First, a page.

Not seeing the mangrove forest for the trees?
There are a number of experiments going on around the world that provide incentives to people to protect forests, from the global REDD+ program to numerous national programs. At the same time, there are growing doubts about the effectiveness of some of these approaches, including their long-term sustainability.
A new project in Viet Nam, however, holds promise for protecting mangrove forests without directly focusing on the trees. The goal of the project is to help local shrimp farming systems become more profitable by combining them with mangrove forest protection—boosting both profitability and sustainability, while also increasing coastal resilience to climate change.
The project, implemented by IUCN and SNV, the Netherlands Development Organization, is taking place in Ngoc Hien District in Ca Mau Province which is home to half of Viet Nam’s mangroves and half of its shrimp farming area. Shrimp farming is one of Viet Nam’s leading exports. It is also the leading cause of mangrove loss in a country with a long, densely populated coastline that is vulnerable to tropical storms and sea level rise. As a result, the sustainability of the shrimp sector and the conservation of mangroves are both national priorities.
Funded by the German Federal Ministry of the Environment, Nature Conservation, and Nuclear Safety (BMU), the focus of the project is on a group of 2,600 shrimp farmers who are using an integrated model of farming shrimp among mangrove forests, in which each household must reserve 60% of their land for mangroves. They get significantly lower yields per hectare than intensive shrimp farms, but also much more diverse production, lower input costs and much lower risk of crop failure.
Not only is this model resilient to disease but it is also stable and profitable, with net income significantly higher than for traditional shrimp culture. Even better, because the farming system is essentially natural, the shrimp can be certified as organic, which allows them to meet growing international demand for organic products and receive a premium price for their product.
Organic certification for shrimp farms in Viet Nam has had its issues in the past, among them low prices, late payments and a lack of transparency that had farmers questioning the economic value of certification. The new project has addressed many of these issues. An agreement has been negotiated with Ca Mau-based Minh Phu, the world’s second-largest seafood processor in terms of shrimp export value, which commits it to buying all the certified organic shrimp that farmers can produce at a 10% price premium. Minh Phu will also pay for the annual audit and the internal control systems that ensure chain of custody from the farm to the processor.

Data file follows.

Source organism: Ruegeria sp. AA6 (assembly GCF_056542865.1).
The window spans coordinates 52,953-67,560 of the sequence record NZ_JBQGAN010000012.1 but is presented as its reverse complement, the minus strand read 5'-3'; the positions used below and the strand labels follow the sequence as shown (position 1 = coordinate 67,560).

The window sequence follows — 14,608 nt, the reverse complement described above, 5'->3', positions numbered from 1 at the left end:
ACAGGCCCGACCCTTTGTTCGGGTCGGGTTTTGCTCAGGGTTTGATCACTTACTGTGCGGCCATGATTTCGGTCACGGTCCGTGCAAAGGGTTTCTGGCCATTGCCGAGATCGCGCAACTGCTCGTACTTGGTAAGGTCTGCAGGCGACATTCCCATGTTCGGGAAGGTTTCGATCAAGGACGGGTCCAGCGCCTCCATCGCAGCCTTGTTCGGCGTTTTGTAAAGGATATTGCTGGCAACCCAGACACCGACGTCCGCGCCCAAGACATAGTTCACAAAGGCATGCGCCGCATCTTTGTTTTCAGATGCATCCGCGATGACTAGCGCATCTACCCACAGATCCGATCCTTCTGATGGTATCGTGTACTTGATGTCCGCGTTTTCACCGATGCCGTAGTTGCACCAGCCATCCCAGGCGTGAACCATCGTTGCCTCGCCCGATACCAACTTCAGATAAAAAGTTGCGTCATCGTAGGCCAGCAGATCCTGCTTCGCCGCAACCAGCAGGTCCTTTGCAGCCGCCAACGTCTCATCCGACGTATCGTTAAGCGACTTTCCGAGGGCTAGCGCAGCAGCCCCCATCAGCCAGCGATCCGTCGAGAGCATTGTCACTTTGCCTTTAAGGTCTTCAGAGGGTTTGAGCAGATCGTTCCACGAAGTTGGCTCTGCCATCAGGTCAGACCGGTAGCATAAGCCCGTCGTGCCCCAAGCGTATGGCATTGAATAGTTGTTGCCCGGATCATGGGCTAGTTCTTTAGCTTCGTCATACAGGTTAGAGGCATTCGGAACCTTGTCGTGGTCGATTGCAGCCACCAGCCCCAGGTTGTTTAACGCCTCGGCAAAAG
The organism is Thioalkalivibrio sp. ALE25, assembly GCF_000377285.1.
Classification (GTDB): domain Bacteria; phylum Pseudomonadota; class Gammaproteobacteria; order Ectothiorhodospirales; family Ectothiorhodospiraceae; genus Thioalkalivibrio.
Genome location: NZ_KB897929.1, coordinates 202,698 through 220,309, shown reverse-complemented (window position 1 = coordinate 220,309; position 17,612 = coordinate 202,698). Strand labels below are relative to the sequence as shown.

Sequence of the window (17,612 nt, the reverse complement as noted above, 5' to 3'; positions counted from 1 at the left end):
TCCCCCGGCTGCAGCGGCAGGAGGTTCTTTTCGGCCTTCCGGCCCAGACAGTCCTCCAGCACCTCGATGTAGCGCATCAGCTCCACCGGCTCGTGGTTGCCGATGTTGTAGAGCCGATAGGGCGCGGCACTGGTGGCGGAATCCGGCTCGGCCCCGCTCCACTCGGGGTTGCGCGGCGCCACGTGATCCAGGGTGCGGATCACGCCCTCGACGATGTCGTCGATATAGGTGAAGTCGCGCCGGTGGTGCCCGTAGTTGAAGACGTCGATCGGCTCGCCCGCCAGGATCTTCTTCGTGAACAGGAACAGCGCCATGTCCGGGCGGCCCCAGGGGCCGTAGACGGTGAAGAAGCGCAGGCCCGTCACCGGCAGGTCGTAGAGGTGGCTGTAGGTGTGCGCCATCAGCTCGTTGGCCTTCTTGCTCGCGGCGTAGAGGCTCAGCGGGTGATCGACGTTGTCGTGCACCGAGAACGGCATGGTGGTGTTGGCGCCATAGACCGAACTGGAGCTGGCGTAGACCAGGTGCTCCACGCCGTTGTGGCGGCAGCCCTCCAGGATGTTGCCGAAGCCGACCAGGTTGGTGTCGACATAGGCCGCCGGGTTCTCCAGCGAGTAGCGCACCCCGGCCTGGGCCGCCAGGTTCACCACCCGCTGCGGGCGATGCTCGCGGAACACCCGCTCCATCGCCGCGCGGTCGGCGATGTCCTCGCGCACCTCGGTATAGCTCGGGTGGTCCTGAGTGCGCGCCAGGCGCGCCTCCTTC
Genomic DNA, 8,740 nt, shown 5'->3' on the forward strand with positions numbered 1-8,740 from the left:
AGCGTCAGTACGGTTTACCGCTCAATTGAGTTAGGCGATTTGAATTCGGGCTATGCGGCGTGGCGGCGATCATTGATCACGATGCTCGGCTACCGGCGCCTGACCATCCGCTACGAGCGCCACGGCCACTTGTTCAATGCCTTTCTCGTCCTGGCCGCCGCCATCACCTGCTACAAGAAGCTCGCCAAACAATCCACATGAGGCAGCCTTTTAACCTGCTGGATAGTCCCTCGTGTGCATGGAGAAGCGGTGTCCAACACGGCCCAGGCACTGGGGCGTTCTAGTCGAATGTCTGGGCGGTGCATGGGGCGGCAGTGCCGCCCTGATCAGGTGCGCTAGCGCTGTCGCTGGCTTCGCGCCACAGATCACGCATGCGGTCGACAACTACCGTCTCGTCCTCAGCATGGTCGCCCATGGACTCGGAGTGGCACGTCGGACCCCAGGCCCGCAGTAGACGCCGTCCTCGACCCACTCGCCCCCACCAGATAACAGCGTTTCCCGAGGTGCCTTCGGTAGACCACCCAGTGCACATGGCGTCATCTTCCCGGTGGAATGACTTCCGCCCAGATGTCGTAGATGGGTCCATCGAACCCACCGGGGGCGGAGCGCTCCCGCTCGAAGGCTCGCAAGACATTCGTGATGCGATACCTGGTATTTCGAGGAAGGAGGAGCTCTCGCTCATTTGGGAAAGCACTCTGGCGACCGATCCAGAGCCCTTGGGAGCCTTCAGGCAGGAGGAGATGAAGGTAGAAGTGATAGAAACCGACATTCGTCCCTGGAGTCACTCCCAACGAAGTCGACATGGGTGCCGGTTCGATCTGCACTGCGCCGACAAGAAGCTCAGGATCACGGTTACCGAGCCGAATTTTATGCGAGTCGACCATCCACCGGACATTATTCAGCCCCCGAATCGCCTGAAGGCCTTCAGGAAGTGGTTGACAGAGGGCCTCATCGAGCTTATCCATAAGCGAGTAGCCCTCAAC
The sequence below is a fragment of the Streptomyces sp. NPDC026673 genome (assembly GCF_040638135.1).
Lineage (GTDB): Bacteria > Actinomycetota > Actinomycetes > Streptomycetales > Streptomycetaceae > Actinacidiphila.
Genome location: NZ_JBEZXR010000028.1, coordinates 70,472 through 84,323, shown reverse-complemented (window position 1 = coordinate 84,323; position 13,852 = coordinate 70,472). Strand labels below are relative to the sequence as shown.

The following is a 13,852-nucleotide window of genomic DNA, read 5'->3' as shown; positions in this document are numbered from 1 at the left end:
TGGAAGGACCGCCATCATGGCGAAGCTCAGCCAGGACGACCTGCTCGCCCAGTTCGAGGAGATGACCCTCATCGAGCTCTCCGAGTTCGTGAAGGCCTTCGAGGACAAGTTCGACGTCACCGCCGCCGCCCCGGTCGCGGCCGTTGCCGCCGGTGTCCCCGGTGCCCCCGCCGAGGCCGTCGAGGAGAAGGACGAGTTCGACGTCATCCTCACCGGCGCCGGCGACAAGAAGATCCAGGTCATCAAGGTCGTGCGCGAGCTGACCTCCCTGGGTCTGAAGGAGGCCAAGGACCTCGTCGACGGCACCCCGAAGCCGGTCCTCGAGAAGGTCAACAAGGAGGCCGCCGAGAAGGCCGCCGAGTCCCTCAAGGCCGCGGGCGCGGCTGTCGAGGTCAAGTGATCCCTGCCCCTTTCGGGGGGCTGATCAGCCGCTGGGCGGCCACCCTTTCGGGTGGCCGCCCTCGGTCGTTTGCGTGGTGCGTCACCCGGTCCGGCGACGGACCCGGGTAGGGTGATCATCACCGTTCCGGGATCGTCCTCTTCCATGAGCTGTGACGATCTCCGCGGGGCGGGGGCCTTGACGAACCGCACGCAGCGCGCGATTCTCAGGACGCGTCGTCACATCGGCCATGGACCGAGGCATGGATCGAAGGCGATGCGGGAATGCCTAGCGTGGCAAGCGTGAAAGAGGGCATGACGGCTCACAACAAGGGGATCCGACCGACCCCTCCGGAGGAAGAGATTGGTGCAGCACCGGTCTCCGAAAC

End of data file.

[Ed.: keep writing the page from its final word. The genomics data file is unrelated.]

The project has worked hard to include as many farmers as possible in the process, both through training and through helping them to qualify for the 50% mangrove cover on their farms required for organic shrimp certification. In some cases the project will support mangrove replanting efforts for farms that don’t have 50% cover, and has organized farmers into groups that will work toward meeting the mangrove cover requirement jointly rather than on an individual basis.
The Ca Mau provincial government now wants to scale up organic certification to 20,000 hectares of integrated mangrove-shrimp farms by 2020. The vision is to establish an “organic coast” that both produces high-value certified shrimp and protects against rising sea level and potentially stronger storms. In this scenario, integrated mangrove-shrimp farming and organic certification offer a strong example of an ecosystem-based adaptation to climate change. And because a direct financial incentive is being provided to farmers to plant and conserve mangroves, it can also be seen as an effective form of Payment for Ecosystem Services (PES).
Whether or not certified organic shrimp farming results in permanent improvements to livelihoods and the environment remains to be seen. Nevertheless, with strong business and provincial government support, there are grounds to believe that the project will deliver economic and environmental benefits that, because the project aims to change the underlying business model, will persist after the project ends.
Related article on SNV website: http://www.snvworld.org/en/redd/news/snv-redd-blog/organic-shrimp-certification-a-new-approach-to-pes